Although not a principal investment strategy, the fund may, but is not required to, use derivatives, such as options, futures and options on futures (including those relating to securities, foreign currencies, indexes and interest rates), forward contracts, swaps (including credit default swaps on corporate bonds and asset-backed securities), options on swaps, and other credit derivatives, as a substitute for investing directly in an underlying asset, to increase returns, to manage interest rate risk, or as part of a hedging strategy. The fund may enter into swap agreements, such as credit default swaps, which can be used to transfer the interest rate or credit risk of a security without actually transferring ownership of the security or to customize exposure to particular corporate credit. To enhance current income, the fund also may engage in a series of purchase and sale contracts or forward roll transactions in which the fund sells a mortgage-related security, for example, to a financial institution and simultaneously agrees to purchase a similar security from the institution at a later date at an agreed-upon price. The fund also may engage in short-selling, typically for hedging purposes, such as to limit exposure to a possible market decline in the value of its portfolio securities.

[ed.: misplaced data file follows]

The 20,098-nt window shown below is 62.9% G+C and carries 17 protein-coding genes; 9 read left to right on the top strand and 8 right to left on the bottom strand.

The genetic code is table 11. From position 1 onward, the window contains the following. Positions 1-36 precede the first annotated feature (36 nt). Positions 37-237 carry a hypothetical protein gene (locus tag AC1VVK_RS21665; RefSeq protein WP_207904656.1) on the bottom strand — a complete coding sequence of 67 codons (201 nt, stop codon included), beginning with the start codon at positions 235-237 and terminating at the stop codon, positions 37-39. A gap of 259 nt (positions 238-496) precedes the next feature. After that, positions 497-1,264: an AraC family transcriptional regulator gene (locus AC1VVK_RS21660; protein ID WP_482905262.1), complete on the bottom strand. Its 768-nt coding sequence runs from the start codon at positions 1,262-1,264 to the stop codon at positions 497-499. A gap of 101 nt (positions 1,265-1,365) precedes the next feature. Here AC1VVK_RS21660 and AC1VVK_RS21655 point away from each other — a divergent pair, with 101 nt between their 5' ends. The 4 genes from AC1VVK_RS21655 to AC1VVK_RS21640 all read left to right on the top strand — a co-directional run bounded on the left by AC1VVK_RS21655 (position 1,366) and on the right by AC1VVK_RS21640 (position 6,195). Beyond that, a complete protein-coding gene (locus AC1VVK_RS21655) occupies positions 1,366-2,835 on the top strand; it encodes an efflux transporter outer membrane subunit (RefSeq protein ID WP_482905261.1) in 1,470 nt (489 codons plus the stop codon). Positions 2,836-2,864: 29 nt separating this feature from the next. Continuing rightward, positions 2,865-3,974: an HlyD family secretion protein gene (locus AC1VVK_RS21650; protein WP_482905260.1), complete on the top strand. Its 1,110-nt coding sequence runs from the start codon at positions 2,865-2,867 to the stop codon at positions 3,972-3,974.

An investment in the fund is not a bank deposit. It is not insured or guaranteed by the Federal Deposit Insurance Corporation (FDIC) or any other government agency. It is not a complete investment program. The fund's share price fluctuates, sometimes dramatically, which means you could lose money.